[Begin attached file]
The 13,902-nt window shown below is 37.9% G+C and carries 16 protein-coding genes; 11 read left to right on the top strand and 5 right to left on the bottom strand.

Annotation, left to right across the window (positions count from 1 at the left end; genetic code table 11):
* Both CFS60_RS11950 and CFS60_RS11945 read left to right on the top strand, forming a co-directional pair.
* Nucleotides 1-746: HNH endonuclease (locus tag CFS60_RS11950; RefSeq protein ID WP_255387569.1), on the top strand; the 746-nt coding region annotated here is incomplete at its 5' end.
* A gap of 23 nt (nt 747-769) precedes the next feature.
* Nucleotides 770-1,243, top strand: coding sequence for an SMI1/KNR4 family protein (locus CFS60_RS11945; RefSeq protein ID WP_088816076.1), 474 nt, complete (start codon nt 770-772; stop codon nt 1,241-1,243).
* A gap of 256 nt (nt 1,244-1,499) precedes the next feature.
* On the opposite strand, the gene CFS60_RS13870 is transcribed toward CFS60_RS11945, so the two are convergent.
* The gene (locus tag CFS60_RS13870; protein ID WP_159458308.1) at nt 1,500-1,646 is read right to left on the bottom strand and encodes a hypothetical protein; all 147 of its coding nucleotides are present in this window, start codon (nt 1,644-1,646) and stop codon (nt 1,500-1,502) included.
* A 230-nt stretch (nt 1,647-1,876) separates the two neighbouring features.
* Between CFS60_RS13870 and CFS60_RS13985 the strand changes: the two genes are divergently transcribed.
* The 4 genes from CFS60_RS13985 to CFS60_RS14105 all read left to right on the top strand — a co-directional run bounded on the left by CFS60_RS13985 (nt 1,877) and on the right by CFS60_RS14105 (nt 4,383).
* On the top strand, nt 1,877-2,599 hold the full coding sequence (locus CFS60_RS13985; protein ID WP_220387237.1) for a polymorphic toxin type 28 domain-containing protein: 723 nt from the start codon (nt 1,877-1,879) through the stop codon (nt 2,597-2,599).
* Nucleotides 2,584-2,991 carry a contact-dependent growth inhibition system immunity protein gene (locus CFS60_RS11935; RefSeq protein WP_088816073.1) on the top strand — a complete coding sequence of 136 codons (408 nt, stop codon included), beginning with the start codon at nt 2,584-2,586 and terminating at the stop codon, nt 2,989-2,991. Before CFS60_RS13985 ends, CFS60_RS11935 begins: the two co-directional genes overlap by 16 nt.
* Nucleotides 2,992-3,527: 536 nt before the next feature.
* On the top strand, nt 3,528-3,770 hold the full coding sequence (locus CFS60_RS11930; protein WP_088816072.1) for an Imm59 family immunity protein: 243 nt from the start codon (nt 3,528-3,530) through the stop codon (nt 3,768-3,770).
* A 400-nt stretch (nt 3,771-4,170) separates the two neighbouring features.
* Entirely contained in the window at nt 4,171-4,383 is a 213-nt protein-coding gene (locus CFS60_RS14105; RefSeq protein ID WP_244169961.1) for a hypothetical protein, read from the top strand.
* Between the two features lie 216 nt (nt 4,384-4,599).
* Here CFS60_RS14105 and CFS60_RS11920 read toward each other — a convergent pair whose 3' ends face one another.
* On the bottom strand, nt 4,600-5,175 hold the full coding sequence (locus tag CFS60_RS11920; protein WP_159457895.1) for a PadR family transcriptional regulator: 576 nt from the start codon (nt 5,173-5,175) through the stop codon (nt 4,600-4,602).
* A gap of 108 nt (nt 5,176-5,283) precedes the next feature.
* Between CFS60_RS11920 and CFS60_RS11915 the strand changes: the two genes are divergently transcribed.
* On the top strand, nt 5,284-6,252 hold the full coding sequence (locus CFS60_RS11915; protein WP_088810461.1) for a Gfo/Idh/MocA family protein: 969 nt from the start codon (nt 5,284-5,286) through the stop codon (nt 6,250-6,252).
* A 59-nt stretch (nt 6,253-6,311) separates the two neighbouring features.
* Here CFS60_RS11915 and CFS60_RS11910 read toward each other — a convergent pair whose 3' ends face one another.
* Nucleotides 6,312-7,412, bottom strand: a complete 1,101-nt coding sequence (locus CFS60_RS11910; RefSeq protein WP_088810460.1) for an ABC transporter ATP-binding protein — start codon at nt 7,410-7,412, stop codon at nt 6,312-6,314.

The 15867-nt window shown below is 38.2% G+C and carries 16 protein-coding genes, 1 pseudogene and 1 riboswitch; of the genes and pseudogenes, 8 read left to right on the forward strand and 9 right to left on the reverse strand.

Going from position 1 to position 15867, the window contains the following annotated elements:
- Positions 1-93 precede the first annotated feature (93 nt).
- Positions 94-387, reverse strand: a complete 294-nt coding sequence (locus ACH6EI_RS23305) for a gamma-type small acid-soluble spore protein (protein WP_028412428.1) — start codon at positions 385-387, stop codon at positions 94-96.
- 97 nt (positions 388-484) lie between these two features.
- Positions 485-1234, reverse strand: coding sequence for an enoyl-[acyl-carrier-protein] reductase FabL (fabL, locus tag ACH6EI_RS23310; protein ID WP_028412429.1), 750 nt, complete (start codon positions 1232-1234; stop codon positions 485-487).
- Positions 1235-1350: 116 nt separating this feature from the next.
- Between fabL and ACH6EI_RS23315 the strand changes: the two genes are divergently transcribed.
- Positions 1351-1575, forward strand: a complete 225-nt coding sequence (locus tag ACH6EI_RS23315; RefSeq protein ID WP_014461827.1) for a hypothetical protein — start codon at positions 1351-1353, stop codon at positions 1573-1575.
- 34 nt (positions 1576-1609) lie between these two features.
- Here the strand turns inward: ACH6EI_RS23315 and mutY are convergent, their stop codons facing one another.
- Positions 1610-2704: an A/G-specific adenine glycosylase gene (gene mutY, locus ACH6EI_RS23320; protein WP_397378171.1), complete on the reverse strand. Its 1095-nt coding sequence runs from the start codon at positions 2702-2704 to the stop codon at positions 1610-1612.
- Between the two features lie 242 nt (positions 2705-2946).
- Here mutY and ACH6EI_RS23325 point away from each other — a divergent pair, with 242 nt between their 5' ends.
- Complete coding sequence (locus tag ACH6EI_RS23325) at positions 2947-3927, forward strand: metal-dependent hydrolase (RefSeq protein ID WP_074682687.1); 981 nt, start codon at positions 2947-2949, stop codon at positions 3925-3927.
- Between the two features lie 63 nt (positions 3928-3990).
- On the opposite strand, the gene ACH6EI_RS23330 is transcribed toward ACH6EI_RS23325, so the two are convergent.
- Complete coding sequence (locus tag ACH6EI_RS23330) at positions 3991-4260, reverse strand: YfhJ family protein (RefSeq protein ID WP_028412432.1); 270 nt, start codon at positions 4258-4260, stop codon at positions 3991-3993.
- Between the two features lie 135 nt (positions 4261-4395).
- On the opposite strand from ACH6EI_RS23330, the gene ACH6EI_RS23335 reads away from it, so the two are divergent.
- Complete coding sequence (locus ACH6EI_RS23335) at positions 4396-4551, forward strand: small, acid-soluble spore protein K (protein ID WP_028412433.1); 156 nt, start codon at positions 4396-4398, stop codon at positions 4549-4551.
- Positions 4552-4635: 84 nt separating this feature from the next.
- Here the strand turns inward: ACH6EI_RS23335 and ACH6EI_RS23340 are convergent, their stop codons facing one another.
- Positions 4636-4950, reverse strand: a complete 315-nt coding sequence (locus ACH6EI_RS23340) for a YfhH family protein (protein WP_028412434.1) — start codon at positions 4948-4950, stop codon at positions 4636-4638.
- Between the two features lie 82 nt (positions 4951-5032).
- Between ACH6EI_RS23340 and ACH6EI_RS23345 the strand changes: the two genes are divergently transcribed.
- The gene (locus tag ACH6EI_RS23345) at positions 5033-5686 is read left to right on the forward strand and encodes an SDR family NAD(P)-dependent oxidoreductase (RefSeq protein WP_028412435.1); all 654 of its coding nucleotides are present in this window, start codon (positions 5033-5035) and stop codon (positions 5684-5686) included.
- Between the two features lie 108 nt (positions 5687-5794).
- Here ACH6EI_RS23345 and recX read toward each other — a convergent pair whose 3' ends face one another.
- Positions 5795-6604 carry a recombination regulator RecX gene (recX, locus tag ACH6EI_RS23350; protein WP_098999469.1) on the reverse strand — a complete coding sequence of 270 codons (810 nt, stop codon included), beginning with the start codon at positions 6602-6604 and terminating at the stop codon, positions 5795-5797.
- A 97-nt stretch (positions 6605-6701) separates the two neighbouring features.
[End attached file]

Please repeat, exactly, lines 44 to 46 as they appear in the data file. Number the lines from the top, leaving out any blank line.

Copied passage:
- On the opposite strand, the gene ACH6EI_RS23330 is transcribed toward ACH6EI_RS23325, so the two are convergent.
- Complete coding sequence (locus tag ACH6EI_RS23330) at positions 3991-4260, reverse strand: YfhJ family protein (RefSeq protein ID WP_028412432.1); 270 nt, start codon at positions 4258-4260, stop codon at positions 3991-3993.
- Between the two features lie 135 nt (positions 4261-4395).